Charming as it sounds, choro is actually the hardest and most complex Brasilian music to master, much less to compose. Remarkably, Grupo Falso Baiano have not only done both on Depois, their third outing on disc but they have done so exceedingly well. Brian Moran, Morangão to his friends both in Brasil and elsewhere around the world suggests that Grupo Falso Baiano may also be the oldest choro ensemble outside Brasil but the group ought to claim greater bragging rights and go as far as to say that their music is also the most singular in the exclusive “choro club”. I would venture to add Anat Cohen and her Choro Ensemble to that list as well as the incredible Choro Club of Japan, which includes Oh Akioka on bandolim and guitar, Shigeharu Sasago on guitar and Jyoji Sawada on contrabass and effects. But I digress…
Brian Moran and his band of merry women – with a superwoman (if ever there was one) in the form of Ami Molinelli on pandeiro and other percussion – has, however, raised the proverbial bar on the three groups in question; not that there is a war going on, of course. However the musical chemistry between Morangão and Miss Molinelli, Zack Pitt-Smith and Jesse Appelman is intuitive and gratifying. As a result, their music sparkles with playful vigour and the immaculately dusty poetry and shuffling rhythm that rises from the streets of Rio de Janeiro. Recorded in glowing sound at several studios between the US and Brasil, which feels astonishingly lifelike this recital is a triumph for Morangão, Miss Molinelli, Mr Appelman and Mr Pitt-Smith.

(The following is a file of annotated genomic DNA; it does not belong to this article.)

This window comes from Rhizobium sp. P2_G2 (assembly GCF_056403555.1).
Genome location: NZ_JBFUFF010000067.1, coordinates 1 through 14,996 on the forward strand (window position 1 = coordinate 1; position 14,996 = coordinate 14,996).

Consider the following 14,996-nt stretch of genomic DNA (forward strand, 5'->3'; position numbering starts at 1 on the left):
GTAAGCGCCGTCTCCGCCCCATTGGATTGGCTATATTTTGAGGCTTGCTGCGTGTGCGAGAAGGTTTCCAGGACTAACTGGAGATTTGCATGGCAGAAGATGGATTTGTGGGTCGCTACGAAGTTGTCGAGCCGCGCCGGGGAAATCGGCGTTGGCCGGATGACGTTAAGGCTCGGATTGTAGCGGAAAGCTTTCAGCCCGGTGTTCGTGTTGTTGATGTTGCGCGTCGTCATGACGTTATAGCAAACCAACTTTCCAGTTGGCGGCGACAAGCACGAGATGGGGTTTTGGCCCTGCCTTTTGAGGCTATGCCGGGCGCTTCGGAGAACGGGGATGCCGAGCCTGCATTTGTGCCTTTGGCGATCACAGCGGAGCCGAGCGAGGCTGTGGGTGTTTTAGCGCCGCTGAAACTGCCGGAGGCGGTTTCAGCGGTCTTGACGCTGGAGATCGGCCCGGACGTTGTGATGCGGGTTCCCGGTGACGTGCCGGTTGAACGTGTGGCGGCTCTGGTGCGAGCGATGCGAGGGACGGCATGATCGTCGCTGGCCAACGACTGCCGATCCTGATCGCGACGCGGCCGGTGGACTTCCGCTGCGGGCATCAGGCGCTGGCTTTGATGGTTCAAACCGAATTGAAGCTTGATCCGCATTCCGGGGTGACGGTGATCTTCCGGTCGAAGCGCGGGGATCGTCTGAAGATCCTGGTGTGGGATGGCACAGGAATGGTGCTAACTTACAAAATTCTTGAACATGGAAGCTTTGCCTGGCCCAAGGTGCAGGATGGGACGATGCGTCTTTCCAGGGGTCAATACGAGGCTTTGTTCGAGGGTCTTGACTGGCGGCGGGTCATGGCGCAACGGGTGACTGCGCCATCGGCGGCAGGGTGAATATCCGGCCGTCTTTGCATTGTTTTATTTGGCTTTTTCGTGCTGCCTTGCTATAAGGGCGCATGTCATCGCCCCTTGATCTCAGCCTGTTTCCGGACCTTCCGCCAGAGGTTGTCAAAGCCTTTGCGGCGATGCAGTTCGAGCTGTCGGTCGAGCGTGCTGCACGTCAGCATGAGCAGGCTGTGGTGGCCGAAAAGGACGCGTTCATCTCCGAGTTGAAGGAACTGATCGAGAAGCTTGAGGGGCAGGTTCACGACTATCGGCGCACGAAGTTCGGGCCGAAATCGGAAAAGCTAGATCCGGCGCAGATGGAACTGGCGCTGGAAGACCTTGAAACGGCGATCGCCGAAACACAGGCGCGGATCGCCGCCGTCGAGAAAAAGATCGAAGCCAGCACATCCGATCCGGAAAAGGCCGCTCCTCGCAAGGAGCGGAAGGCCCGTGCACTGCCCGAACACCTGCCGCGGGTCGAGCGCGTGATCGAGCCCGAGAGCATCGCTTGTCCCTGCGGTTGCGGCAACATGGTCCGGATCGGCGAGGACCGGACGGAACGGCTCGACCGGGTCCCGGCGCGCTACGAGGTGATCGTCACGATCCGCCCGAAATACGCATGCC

Jacob do Bandolim’s “Bole Bole”, performed by the master himself years ago, is finger-cripplingly difficult and it can also sound thoroughly unseductive in the wrong hands. But by indulging the more lyrical passages with lashings of golden tone, Morangão makes it sound like a near-masterpiece. However, all members of Grupo Falso Baiano quite simply outdo themselves throughout this recital. In particular Miss Molinelli smoulders on “Vignette do Pandeiro” throughout its various sections. She even finds time for humour between some aperto de dedo sleight-of-hand when the notes start flying, while elsewhere, so radiant and eloquently natural are her responses to Morangão’s guitars and cavaquinho, Mr Appelman’s mandolin and Zack Pitt-Smith’s reeds that this feels like carping in this context.
The invited guests give of themselves equally generously – with the stars of vocalists Ana Carbatti and Moyseis Marques, trombonist Jeff Cressman and the extraordinary Lorca Hart ascendant – it appears that there’s no stopping the ride to glory. Everything sounds just perfect; freshly minted, so achingly supple and seductive, and ravishingly free of bar-lines and pyrotechnical display.
Track List: 1: Pônei pra Cleo; 2: Alçapão da Al Capone; 3: Depois da Fiesta; 4: Bicho do Mato; 5: Bole Bole; 6: Serpente na Grana; 7: Mágoas; 8: Além da Razão; 9: Falsa Baiana; 10: Feitiço na Vila; 11: Vignette do Pandeiro; 12: Frevo no Morrozinho.
Personnel: Ami Molinelli: pandeiro, percussion and vocals; Jesse Appelman: mandolin and vocals; Brian Moran aka Morangão: 6- and 7-string guitars, cavaquinho and vocals; Zack Pitt-Smith: reeds and vocals; Plus Guests: Moyseis Marques: vocals (4, 8, 10), guitar (4); Ana Carbatti: vocals (9); Ilya Portnov: harmonica (3); Jeff Cressman: trombone (8, 12); Henry Hung: trumpet (12); Kasey Knudsen: alto saxophone (12); Teresa Tam: background vocals (4); Lorca Hart: snare drum (12).
Label: Massaroca Records
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